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What is happening to the Chinese economy?

What is happening to the Chinese economy?
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Uncertainty around the fate of a large and heavily indebted Chinese property conglomerate, Evergrande, spooked equity markets at the end of September and prompted many market participants to question whether the much-discussed potential for the country to drive investment returns in the coming years continues to hold true. 

The scale of the company’s debts and the potential for it to destabilise the wider financial system prompted many investors to conjure images of a 'Lehman moment'; a reference to the collapse of Lehman Brothers, a US bank that precipitated the global financial crisis.

But after an initial and sharp market sell-off, global equities swiftly recovered, and even when Evergrande missed a debt repayment, this did not seem to negatively impact sentiment towards global equities.

George Lagarias, chief economist at Mazars Wealth, says: “If the market went back up because it was taking a view on the Federal Reserve monetary policy decision, I would be a lot more comfortable with that than the market deciding to rise because Evergrande was sorted. There is just so much we don’t know about it.” 

Silvia Dall’Angelo, senior economist at Federated Hermes, is among those who do not believe the problems at Evergrande will pose a risk to financial stability globally, but says events with the company could pose a threat to global economic growth. 

Dall’Angelo says: “In China, the Evergrande saga is still front and centre, with policymakers facing the challenge of reining in imbalances (including rising debt, bubbly prices and excessive risk-taking in the property sector), while also avoiding contagion risk and sharp repercussion on the growth outlook. The base case is that Chinese authorities will manage an orderly dismissal of Evergrande, making sure the goals of systemic stability and ‘common prosperity’ are preserved.”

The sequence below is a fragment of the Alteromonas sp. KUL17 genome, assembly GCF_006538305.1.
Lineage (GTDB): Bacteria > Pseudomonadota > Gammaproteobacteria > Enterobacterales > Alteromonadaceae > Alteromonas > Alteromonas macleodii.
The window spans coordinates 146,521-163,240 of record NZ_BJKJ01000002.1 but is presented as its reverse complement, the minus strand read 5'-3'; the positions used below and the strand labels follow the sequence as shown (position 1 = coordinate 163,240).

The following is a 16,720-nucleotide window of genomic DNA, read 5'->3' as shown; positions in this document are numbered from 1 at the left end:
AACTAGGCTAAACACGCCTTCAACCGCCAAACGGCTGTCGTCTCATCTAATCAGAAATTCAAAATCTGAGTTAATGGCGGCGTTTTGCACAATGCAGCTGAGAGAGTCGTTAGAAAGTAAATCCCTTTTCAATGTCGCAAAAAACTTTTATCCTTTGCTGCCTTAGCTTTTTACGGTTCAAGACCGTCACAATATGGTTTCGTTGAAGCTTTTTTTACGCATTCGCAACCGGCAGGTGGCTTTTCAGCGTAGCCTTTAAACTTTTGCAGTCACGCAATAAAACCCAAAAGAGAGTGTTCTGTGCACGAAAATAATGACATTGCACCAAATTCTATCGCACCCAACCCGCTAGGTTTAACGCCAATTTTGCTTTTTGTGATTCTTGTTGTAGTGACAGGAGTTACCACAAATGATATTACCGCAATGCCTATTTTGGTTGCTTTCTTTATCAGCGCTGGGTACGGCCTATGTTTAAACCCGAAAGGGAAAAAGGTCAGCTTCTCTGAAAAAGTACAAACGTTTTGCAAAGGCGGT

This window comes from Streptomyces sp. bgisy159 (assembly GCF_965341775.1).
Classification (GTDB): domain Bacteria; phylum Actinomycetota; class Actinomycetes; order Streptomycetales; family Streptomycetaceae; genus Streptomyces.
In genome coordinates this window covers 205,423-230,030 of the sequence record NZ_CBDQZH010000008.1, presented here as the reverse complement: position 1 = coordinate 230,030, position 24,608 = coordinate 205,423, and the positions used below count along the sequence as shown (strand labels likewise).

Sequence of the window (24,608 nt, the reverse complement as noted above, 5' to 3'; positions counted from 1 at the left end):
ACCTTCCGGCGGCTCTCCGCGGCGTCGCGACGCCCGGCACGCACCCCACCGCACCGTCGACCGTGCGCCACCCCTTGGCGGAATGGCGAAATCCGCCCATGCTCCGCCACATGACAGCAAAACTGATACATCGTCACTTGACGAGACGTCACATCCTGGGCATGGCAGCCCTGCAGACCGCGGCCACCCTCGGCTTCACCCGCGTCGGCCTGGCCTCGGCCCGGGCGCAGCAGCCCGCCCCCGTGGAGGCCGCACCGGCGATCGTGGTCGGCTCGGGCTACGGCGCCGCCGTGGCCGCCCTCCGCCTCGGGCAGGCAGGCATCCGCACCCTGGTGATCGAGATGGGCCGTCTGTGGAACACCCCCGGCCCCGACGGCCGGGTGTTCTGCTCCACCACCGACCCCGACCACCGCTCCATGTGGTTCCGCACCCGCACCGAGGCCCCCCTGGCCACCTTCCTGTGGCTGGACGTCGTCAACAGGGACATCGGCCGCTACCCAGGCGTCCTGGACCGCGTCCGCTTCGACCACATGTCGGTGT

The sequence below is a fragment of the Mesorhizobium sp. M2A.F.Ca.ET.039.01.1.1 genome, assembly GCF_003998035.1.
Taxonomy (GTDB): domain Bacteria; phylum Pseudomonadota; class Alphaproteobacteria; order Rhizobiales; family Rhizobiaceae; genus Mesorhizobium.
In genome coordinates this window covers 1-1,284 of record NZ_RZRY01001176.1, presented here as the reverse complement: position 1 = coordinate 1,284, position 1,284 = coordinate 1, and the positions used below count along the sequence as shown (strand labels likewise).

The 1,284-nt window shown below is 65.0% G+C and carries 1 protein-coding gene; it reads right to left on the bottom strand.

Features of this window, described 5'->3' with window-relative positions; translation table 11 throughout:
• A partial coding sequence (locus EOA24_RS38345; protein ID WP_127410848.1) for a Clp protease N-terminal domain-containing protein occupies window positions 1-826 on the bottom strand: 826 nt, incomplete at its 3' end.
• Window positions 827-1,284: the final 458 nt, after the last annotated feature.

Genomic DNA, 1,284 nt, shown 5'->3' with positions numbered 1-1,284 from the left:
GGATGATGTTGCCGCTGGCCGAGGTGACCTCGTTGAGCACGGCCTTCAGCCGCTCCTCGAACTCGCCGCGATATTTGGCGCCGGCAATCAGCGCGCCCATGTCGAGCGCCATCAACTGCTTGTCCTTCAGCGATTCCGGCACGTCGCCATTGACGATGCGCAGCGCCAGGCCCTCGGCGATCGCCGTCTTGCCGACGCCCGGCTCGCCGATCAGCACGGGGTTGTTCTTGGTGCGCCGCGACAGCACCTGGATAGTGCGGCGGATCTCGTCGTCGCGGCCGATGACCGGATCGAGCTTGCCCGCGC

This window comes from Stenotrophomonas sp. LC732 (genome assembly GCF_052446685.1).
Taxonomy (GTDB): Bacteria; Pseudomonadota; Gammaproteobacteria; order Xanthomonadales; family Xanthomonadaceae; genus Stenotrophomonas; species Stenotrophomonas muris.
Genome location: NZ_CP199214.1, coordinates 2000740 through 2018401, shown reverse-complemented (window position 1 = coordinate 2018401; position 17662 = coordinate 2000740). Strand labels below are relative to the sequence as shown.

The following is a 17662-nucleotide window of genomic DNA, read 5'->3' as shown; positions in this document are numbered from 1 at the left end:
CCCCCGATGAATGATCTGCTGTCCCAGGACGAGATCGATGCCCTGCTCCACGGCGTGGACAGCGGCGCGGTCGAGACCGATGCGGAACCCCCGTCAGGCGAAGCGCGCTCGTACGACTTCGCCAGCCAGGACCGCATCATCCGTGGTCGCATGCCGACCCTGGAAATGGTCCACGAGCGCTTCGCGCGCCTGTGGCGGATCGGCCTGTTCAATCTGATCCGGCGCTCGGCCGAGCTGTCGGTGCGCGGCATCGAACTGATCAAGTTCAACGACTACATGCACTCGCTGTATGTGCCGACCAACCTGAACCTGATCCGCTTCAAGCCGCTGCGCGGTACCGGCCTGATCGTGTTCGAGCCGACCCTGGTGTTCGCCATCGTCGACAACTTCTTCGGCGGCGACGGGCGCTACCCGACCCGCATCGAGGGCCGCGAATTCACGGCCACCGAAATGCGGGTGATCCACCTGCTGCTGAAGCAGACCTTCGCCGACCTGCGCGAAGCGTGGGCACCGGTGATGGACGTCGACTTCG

Simon Edelsten, global equity fund manager at Artemis, says, despite its size, China is a relatively small part of economic demand for most companies, but the issue is on the supply side of the economy, and if China were to face a period of economic disruption, this would have consequences for the wider world. 

The middle-income trap  

While China's total GDP places it second in the world, its GDP per head of population is about $8,800 (£6,500), which is below the global average and puts China 86th in the world by that measure.

The danger for investors focused on China, or with portfolios heavily predicated on China growing swiftly, is that the economy becomes stuck in what the World Bank defined in 2006 as the “middle-income trap”.

This occurs when an economy moves from being – relative to the rest of the world – poor, to being in the middle of the income range, but is then unable to progress to being a 'rich' country.

The World Bank says only 15 nations in history have escaped the middle-income trap. 

Countries typically become middle income as they move from being predominantly agriculture-based to being the manufacturer of low-cost goods for export. 

The challenge this poses for an economy's development over the long term is that as a country exports more, the value of its currency would be expected to rise, and this creates domestic inflation and more liquidity in the economy.